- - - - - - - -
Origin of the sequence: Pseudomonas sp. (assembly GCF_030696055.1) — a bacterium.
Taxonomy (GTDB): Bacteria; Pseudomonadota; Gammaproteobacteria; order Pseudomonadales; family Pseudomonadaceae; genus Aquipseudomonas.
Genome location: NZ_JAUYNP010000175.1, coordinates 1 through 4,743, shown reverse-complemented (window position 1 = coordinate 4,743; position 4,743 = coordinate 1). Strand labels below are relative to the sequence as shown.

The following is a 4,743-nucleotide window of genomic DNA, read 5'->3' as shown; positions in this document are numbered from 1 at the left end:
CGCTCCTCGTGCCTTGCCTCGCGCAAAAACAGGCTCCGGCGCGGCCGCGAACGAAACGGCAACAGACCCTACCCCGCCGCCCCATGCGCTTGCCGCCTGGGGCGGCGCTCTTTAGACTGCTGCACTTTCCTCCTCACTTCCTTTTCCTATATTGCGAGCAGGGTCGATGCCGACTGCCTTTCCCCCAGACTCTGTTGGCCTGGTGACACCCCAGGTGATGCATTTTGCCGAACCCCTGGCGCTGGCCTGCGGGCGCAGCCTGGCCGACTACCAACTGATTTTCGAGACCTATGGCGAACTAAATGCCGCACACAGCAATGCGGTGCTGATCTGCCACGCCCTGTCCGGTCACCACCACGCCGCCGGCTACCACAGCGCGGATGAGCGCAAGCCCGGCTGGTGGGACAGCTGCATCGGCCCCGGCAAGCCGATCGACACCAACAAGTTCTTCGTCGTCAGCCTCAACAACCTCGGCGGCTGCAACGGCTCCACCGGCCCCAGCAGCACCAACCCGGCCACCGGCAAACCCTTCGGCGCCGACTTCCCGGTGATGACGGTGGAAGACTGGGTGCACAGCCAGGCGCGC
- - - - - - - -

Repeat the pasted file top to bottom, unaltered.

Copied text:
Origin of the sequence: Pseudomonas sp. (assembly GCF_030696055.1) — a bacterium.
Taxonomy (GTDB): Bacteria; Pseudomonadota; Gammaproteobacteria; order Pseudomonadales; family Pseudomonadaceae; genus Aquipseudomonas.
Genome location: NZ_JAUYNP010000175.1, coordinates 1 through 4,743, shown reverse-complemented (window position 1 = coordinate 4,743; position 4,743 = coordinate 1). Strand labels below are relative to the sequence as shown.

The following is a 4,743-nucleotide window of genomic DNA, read 5'->3' as shown; positions in this document are numbered from 1 at the left end:
CGCTCCTCGTGCCTTGCCTCGCGCAAAAACAGGCTCCGGCGCGGCCGCGAACGAAACGGCAACAGACCCTACCCCGCCGCCCCATGCGCTTGCCGCCTGGGGCGGCGCTCTTTAGACTGCTGCACTTTCCTCCTCACTTCCTTTTCCTATATTGCGAGCAGGGTCGATGCCGACTGCCTTTCCCCCAGACTCTGTTGGCCTGGTGACACCCCAGGTGATGCATTTTGCCGAACCCCTGGCGCTGGCCTGCGGGCGCAGCCTGGCCGACTACCAACTGATTTTCGAGACCTATGGCGAACTAAATGCCGCACACAGCAATGCGGTGCTGATCTGCCACGCCCTGTCCGGTCACCACCACGCCGCCGGCTACCACAGCGCGGATGAGCGCAAGCCCGGCTGGTGGGACAGCTGCATCGGCCCCGGCAAGCCGATCGACACCAACAAGTTCTTCGTCGTCAGCCTCAACAACCTCGGCGGCTGCAACGGCTCCACCGGCCCCAGCAGCACCAACCCGGCCACCGGCAAACCCTTCGGCGCCGACTTCCCGGTGATGACGGTGGAAGACTGGGTGCACAGCCAGGCGCGC